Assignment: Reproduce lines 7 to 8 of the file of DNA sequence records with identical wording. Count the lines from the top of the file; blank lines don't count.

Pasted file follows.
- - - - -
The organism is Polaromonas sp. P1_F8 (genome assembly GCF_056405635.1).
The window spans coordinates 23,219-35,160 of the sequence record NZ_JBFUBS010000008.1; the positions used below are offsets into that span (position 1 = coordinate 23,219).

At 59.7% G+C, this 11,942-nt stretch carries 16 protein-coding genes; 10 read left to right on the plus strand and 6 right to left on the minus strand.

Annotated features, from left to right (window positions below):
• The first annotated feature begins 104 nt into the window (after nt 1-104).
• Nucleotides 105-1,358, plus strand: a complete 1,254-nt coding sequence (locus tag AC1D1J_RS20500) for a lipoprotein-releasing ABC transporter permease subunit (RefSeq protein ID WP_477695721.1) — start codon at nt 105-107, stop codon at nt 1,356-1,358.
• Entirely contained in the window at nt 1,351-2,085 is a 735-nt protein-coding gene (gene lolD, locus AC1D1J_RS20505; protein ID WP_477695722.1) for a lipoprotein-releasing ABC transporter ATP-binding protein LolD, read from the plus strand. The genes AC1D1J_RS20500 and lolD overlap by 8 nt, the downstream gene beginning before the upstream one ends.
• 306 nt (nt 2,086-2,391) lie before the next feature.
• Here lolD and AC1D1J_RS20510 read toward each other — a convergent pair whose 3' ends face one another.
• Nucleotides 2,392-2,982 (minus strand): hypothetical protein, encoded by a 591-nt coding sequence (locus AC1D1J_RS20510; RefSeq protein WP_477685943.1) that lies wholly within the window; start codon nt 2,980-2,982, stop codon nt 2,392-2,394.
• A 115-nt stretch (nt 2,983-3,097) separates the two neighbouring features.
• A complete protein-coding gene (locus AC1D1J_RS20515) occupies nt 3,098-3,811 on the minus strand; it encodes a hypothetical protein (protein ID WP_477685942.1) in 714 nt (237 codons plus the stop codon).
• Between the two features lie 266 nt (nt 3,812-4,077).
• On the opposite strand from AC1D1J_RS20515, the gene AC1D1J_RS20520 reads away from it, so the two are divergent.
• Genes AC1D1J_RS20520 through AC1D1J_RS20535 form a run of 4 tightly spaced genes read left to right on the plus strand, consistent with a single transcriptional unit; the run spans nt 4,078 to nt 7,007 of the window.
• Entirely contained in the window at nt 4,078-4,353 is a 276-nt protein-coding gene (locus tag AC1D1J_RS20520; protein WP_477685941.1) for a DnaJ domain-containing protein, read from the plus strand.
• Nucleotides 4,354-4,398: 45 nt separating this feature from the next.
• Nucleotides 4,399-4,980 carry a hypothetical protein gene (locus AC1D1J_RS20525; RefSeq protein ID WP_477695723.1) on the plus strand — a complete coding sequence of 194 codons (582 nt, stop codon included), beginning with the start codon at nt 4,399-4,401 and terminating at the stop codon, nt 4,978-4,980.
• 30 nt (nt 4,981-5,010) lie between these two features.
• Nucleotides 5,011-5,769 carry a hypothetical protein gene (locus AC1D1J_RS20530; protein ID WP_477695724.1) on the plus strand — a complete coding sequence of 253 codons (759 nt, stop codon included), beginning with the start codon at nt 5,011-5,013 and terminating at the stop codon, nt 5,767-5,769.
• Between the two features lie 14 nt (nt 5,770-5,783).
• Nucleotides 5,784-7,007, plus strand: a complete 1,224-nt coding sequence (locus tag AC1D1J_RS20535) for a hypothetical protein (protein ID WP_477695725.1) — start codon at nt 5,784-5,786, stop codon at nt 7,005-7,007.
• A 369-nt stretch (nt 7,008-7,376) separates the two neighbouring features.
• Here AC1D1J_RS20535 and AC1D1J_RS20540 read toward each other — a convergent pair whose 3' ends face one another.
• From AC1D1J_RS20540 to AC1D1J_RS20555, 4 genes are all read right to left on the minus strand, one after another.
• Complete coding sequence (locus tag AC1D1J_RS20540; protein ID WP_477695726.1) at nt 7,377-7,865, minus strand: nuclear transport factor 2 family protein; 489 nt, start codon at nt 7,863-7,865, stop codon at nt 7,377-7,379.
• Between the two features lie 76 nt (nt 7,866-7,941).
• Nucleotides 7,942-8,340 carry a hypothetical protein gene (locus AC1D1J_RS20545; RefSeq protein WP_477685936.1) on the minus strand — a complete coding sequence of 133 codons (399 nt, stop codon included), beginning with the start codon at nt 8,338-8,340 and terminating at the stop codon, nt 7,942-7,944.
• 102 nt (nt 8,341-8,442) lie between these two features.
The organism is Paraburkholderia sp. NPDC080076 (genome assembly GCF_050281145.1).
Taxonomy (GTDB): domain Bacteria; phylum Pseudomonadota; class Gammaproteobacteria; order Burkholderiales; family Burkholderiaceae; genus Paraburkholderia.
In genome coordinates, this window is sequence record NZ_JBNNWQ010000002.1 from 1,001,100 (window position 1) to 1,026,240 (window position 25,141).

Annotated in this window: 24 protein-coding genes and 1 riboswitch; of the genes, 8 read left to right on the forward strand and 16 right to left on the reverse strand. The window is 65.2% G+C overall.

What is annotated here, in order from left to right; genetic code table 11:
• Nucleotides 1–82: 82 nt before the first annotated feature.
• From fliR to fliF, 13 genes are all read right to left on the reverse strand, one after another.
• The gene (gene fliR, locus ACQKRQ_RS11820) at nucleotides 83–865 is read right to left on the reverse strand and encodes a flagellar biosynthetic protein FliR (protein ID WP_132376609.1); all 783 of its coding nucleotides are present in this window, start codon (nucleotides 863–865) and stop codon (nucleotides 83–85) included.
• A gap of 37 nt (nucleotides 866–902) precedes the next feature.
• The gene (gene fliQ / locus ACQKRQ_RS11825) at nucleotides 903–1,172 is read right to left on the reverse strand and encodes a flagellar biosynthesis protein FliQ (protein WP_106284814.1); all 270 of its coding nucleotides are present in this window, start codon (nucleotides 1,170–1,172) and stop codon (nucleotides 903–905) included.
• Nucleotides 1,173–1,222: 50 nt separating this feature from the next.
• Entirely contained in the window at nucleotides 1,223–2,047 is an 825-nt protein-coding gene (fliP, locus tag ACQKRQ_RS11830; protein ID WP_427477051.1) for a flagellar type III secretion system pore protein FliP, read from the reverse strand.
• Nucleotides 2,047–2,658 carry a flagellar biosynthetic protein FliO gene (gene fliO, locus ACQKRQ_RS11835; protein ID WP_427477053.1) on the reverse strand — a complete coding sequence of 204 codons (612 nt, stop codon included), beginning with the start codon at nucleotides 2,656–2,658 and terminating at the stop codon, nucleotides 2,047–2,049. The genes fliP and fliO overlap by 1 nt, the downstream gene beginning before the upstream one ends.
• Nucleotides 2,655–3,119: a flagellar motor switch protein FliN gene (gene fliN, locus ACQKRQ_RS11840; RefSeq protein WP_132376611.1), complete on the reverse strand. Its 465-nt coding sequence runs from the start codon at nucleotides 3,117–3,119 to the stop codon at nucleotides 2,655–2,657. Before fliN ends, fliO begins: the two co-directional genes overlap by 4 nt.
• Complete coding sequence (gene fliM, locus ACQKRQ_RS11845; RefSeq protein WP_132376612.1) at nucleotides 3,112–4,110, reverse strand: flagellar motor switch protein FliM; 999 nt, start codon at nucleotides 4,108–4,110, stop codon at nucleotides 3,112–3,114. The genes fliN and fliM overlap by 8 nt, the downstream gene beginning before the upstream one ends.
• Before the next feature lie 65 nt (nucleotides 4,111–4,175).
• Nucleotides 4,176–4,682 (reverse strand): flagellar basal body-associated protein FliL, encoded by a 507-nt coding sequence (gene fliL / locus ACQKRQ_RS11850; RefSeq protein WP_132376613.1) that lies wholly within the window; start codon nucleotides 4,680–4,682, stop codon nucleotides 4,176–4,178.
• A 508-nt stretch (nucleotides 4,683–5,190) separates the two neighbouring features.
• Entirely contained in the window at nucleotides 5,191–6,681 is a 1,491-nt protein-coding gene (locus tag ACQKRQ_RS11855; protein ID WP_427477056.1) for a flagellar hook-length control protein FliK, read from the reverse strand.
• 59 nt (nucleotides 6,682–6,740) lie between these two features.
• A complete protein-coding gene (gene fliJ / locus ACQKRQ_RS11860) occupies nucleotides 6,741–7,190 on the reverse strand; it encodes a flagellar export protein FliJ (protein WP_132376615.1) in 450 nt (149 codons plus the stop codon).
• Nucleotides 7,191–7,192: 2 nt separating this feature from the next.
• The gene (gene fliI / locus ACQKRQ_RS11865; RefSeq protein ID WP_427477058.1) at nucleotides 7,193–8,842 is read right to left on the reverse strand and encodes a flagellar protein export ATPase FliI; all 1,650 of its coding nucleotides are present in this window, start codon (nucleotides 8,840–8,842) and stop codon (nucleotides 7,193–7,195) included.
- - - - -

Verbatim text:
• Entirely contained in the window at nt 1,351-2,085 is a 735-nt protein-coding gene (gene lolD, locus AC1D1J_RS20505; protein ID WP_477695722.1) for a lipoprotein-releasing ABC transporter ATP-binding protein LolD, read from the plus strand. The genes AC1D1J_RS20500 and lolD overlap by 8 nt, the downstream gene beginning before the upstream one ends.
• 306 nt (nt 2,086-2,391) lie before the next feature.